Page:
It's not until the last section of the book that you fully understand how the story has been laid out. What you thought you were reading is twisted slightly so that everything which came before is changed. I am very rarely surprised in an ending, but she got me. I almost didn't read My Surrender tonight, thinking the resolution of the 'mystery' would be tedious. I've never been so wrong about being right. I did know who the 'bad guy' was, but his name was all I knew. This is romance at it's best. Clear a space on the keeper shelf for it.
Charlotte Nash, the most headstrong of the three Nash daughters truly shines in this tale of intrigue, scandal and sacrifice. Charlotte has taken the role of spy very seriously, after all, who would believe that such a flibbertigibbet could carry out such a role. She has cultivated a "certain reputation" among the ton while still managing to keep her morals intact and above question.
The questions about her morality don't bother Charlotte, but they do concern Dand Ross. Dand, Andrew, Andre, call him what you will, it is very obvious that this member of the Rose Hunters has his own secrets to protect. At first the reader isn't sure whether or not he even likes Lottie - until one begins to see below the surface. Dand might be called carefree, but again, that is only the surface of this young man.
And that, truly, is what My Surrender is all about in my view. Seeing what lies below the surface, seeing what lies below the faces shown to society and to our friends. This third in the series was definitely worth waiting for and anyone who is not touched by the strength of Dand and Lottie, by the fortitude they show to one another and to their cause, is not looking below that surface, not seeing what is truly important. Honor, courage, and above all, love.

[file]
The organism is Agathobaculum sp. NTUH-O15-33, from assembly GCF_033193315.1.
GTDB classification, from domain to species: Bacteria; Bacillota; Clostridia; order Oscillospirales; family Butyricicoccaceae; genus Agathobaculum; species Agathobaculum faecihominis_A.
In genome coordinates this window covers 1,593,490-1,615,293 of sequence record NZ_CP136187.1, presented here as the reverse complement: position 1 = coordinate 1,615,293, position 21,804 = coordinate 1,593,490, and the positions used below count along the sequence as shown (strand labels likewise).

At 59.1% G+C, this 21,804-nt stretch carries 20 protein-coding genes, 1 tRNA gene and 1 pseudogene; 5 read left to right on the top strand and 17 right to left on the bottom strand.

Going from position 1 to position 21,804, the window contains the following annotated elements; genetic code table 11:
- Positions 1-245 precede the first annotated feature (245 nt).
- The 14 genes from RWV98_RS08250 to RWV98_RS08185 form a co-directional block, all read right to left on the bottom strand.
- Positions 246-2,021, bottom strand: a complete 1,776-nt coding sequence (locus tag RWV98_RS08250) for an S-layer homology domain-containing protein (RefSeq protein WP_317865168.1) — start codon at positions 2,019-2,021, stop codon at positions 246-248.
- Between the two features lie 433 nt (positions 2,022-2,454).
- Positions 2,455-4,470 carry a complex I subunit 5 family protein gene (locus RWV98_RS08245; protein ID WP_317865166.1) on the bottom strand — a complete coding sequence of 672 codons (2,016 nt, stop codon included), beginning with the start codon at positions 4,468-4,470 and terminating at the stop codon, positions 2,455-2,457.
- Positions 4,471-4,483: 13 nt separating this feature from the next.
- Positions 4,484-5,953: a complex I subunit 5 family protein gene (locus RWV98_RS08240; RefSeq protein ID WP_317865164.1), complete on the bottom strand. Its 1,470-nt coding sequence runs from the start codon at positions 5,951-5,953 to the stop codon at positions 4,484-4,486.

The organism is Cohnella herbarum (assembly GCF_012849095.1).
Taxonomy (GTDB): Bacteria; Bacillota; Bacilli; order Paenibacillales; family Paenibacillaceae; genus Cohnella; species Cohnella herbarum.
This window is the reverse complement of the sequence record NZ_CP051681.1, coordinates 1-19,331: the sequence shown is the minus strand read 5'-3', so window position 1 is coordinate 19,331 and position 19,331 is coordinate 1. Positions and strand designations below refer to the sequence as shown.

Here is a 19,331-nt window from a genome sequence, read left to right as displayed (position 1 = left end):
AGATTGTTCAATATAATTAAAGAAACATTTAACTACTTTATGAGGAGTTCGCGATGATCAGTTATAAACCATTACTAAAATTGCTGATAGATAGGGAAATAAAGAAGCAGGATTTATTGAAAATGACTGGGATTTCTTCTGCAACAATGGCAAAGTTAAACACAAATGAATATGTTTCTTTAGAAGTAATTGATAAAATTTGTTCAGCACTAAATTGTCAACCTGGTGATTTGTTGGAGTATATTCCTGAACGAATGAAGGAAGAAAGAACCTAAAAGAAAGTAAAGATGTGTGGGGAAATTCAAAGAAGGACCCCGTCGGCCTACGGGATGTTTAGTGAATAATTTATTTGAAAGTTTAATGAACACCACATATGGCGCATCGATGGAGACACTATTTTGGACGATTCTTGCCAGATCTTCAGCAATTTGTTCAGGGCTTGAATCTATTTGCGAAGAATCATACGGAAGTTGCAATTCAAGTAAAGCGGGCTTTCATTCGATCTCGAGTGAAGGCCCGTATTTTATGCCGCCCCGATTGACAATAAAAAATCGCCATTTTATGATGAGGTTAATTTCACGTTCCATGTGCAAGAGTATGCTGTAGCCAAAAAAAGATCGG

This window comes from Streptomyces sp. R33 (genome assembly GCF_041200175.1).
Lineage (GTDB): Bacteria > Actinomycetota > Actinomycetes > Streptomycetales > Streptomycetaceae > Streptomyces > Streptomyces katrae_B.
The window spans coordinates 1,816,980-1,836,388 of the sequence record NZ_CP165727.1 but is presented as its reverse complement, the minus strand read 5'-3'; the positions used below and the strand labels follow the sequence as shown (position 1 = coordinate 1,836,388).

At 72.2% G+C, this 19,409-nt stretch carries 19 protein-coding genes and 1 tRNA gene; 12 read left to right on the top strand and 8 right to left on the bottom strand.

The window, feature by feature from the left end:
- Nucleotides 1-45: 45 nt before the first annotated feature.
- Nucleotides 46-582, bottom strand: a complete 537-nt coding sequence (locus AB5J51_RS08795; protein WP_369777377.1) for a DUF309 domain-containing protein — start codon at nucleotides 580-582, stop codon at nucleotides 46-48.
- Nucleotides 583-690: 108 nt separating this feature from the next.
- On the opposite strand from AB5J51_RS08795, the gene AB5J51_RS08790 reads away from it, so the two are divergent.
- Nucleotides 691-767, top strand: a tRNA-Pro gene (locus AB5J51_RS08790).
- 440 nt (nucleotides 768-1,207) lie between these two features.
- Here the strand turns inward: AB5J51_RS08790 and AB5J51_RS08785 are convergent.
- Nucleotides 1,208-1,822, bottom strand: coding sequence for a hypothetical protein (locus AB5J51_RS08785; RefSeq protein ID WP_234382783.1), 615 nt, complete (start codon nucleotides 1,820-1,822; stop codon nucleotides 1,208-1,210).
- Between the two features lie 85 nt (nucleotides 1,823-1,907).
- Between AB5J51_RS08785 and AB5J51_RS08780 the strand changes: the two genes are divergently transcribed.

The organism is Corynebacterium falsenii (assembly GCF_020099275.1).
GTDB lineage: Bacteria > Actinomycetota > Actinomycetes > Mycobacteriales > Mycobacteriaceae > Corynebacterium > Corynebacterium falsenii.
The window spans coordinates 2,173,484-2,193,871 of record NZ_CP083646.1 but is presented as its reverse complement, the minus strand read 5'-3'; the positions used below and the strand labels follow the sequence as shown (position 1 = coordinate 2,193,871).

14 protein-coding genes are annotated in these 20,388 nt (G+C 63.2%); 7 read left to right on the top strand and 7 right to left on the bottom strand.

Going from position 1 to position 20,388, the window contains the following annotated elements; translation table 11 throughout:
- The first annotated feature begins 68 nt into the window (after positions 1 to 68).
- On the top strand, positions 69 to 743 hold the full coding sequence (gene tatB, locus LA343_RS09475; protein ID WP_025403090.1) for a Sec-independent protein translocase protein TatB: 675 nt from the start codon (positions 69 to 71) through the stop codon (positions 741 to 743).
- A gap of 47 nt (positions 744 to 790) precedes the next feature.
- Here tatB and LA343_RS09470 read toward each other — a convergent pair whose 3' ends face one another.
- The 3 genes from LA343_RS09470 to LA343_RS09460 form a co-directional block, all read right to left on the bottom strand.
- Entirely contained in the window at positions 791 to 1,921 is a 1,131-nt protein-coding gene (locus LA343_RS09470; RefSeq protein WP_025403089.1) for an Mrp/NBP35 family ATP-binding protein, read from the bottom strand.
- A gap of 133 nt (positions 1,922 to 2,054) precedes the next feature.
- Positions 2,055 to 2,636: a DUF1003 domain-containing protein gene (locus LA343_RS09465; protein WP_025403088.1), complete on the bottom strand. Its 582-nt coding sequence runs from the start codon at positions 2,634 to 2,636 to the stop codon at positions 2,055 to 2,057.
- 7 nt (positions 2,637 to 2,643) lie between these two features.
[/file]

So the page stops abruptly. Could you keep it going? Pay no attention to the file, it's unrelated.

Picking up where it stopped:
Besides the spy element, My Surrender is best summed up by the words of one of its characters: "I don't know what Dand is thinking." Ditto. I certainly never caught on to Dand's character. This left a crucial, jarring gap in this last installment of the Rose Hunter's Trilogy. I can only suppose the author left him such a mystery because she wanted to create a red herring and lead the reader to suspect he might have been the bad guy - which is an interesting tactic and a daring attempt at something unconventional (if that's even what Brockway was about, because I'm honestly at a loss here, and within the confines of the romance genre such a possibility doesn't really make sense... does it???) But for those who could spot the evil mastermind a mile away, the attempt was wasted. Even when it comes time for the bad guy's unmasking and long-winded monologing, we're never afforded enough of an insight into Dand's thoughts. My Surrender is therefore all Charlotte's story, and I frankly wasn't interested in her agonized efforts to force herself into a sacrifice she really doesn't want to make, nor in the pretense of Dand and Charlotte conspiring to ruin her reputation in order to hook her up with St. Lyon. This last became the focus of the book, so for a long while I was very bored.